Today one of the main challenges facing the Russian State Library is the preservation of its collections in all formats. Special attention should be given to old Russian music dating from the end of 18th century to the beginning of the 19th century. Among them are significant publications by guitarists Sikhra and Vysotsky, music from the Romanovs family collection, Prince Odoyevsky’s collection and other scores, some of which haven’t even been republished in the 20th century. For four years the Russian State Library has been working together with the firm ‘Adamant’ on the project “Digital Music Library Collection of the Russian State Library”. Furthermore a special department, ‘Digital Library’, has been established.  It is responsible for creating an electronic collection based on traditional printed collections of the Russian State Library. Through creating digital copies of old music, originals will be preserved while at the same time widening access to everyone interested in these old publications. Readers can consult digital music and make copies on paper, microfilm or electronic carriers.

The second session presented by the Research Libraries Branch entitled ‘Digital Musical Sources’ was opened with a presentation by Christoph Wollf, Harvard University, Cambridge/MA) on collaborative Mozart digitisation programmes currently undertaken between the Packard Humanities Institute and the Salzburg Mozarteum:
The first one is a long-term project that aims at making the complete works of Mozart available in digital format and in a critical edition that that can be updated as needed. Updates will be offered as PDF files from late 2007.
The second one is a facsimile edition of the seven mature Mozart operas based on extremely high-resolution digital scans that offer unprecedented possibilities for examining the original manuscript sources. Moreover, the opera facsimiles bring back together the autograph scores dispersed today and reunite the physically separated parts located in different libraries around the world.  Christoph Wolff expressed his gratitude to colleagues in libraries helping this collaborative effort.  Facsimile editions will be available through the Packard Humanities Institute as well as Bärenreiter.

Friedrike Grigat (Beethoven-Haus, Bonn) presented a paper on the digital ‘Beethoven-Haus’:
The Beethoven-Haus Society, founded more than 100 years ago, maintains a museum at the birthplace of Ludwig van Beethoven which houses the "Beethoven-Archiv" research centre as well as a chamber music hall. At the end of 2004 the "Digitale Beethoven-Haus" opened, allowing visitors to discover Beethoven through new media. The extensive website focuses particularly on presenting the collections of the Beethoven-Haus in a digital library. Museum visitors are offered advanced technologies and can, for example, view and listen to Beethoven's handwritten music or visit a reconstruction of the composer's last dwelling in Vienna. A search of a particular work will offer a wide range of sources in different formats. Using virtual reality, Beethoven's opera "Fidelio" was for the first time being transformed into an interactive experience with 3D image and sound effects.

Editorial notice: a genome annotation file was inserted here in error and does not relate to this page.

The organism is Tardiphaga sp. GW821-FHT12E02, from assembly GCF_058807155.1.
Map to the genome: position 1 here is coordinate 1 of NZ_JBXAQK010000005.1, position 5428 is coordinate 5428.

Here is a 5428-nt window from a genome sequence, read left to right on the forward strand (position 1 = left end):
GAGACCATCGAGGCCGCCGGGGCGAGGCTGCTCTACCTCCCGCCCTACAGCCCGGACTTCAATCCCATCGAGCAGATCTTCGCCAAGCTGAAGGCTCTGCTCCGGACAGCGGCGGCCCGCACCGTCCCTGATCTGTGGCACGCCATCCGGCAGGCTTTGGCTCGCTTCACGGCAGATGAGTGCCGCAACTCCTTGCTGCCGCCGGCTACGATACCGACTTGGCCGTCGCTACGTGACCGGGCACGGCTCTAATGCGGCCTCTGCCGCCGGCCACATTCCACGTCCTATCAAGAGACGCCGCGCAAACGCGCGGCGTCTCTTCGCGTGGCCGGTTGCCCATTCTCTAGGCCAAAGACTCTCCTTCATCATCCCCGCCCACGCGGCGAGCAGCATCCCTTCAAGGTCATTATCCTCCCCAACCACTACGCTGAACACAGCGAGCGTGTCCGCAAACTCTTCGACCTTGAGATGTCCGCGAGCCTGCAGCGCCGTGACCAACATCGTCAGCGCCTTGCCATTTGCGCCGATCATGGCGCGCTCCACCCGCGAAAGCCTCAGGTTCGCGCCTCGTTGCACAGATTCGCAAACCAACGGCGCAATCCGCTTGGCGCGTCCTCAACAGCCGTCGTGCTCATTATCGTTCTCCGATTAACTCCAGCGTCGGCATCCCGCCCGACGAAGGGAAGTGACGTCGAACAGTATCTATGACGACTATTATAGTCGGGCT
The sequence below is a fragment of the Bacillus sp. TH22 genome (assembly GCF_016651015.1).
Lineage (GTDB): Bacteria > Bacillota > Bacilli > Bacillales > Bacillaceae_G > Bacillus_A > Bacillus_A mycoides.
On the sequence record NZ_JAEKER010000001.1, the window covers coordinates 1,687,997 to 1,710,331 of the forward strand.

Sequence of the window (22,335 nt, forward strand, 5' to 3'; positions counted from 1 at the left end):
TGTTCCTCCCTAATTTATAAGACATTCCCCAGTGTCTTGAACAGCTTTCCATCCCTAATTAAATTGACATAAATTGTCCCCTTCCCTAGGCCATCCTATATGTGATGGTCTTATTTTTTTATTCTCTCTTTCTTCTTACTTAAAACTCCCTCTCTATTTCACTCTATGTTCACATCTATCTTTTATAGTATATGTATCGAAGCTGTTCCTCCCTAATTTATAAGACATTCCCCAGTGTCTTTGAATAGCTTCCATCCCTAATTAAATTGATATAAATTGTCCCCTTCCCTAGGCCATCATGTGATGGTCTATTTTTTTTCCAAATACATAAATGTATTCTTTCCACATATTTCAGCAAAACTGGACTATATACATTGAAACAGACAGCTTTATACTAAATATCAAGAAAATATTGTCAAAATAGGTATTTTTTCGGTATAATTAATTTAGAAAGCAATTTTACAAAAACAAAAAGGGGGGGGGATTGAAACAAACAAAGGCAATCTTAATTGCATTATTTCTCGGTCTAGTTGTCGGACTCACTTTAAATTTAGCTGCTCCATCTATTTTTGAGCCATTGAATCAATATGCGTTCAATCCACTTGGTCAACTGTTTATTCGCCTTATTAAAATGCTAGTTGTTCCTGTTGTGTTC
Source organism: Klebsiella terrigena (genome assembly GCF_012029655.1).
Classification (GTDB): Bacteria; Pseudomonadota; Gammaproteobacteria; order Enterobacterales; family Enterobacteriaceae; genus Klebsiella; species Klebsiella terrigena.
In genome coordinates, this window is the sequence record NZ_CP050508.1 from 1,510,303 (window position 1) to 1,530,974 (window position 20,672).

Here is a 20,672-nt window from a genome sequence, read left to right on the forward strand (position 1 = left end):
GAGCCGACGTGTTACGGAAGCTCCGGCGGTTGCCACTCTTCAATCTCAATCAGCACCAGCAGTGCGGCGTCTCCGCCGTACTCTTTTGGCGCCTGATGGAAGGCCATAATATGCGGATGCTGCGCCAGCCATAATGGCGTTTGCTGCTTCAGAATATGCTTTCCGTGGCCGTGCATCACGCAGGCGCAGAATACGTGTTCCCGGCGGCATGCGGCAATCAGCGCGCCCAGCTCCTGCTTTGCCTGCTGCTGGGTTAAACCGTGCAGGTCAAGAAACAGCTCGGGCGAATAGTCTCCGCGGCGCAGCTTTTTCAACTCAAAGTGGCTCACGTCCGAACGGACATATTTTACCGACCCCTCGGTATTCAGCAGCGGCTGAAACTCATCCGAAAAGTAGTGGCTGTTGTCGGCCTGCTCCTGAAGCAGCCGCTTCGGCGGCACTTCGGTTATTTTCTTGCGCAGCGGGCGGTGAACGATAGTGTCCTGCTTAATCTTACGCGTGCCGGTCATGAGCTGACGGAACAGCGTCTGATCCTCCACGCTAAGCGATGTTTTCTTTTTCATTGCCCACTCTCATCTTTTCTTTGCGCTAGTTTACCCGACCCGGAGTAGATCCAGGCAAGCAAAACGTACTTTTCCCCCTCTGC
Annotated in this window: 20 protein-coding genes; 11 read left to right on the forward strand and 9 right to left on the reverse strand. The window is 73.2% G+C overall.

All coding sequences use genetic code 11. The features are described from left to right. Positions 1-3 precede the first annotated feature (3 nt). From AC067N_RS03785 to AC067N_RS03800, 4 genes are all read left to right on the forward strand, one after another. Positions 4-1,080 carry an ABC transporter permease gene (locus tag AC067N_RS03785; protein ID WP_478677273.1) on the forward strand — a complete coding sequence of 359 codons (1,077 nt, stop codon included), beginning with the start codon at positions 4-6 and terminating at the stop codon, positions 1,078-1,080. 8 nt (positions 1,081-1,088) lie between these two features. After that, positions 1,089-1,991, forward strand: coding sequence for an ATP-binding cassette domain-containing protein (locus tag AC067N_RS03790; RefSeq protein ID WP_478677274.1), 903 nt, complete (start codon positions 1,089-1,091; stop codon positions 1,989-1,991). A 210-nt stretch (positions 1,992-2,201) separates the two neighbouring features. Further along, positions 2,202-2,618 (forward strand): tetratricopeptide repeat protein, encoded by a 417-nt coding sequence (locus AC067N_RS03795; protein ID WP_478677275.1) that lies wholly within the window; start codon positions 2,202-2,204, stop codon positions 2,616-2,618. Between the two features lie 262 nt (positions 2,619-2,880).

Richard Chesser from the British Library, London gave a short presentation of the digitised version of Mozart's own thematic catalogue, available on the British Library website as part of their ‘Turning the pages’ online collection:
Mozart compiled a catalogue of his own works from 1784 until his death in 1791 ('Verzeichnüss aller meiner Werke'). The British Library has now published Mozart's  'Verzeichnüss' in digital, interactive, format, allowing the widest possible access to this most fascinating of musical sources.
The catalogue lists the works he composed during this period chronologically, with brief, dated, verbal descriptions of the pieces written on the left-hand leaves of the openings, and the corresponding musical incipits written on the right-hand leaves. The catalogue is a unique musicological document as it provides authentic first hand details like completion and performance dates.  The British Library were able to add further value to this primary source by offering text transcriptions even of illegible sections of the text.  Staff and students at the Royal College of Music recorded music for online audio clips.

This second session of closed with a paper by Seija Lappalainen on Russian musical collections in Finland:
Early Russian church music manuscripts were originally collected in the Orthodox monasteries on Lake Ladoga. Today the manuscripts, some of which dating back to the 16th century are preserved in the Orthodox Church Museum in Kuopio in Finland. The richness of cultural life of St. Petersburg has made an impression in Finland from the beginning of the 18th century through lively exchange of musicians in both directions. In 1809 Finland obtained the status of an autonomous Grand Duchy of the Russian Empire, which led to further cultural connections. Finnish musicians studied in St. Petersburg or Moscow, and Russian musicians were employed in Finnish orchestras and bands. An improved infrastructure made travel between the two countries easier. Russian civil servants, merchants, officers and military troops, who lived permanently in Finland organised music evenings, concerts and charity occasions. There were several Russian military bands. Orthodox parishes in Finland had also employed professional musicians, who mostly were studied at the theological institutes or academies in Russia. When Finland became independent in 1917 the situation for many Russians in Finland changed. Those with Finnish citizenship were allowed to stay, while others had to leave the country within a few days. The remaining Russians founded the Russian Colony and continued to preserve Russian culture in Finland. As a result of the Russian revolution many Russian emigrants moved to Finland and other countries. After the Second World War cultural ties between Soviet and Finnish artists were established and strengthened. The rich cultural history of the two countries is reflected in the richness of Russian musical sources preserved in Finnish repositories to this day.

Compiled by Almut Boehme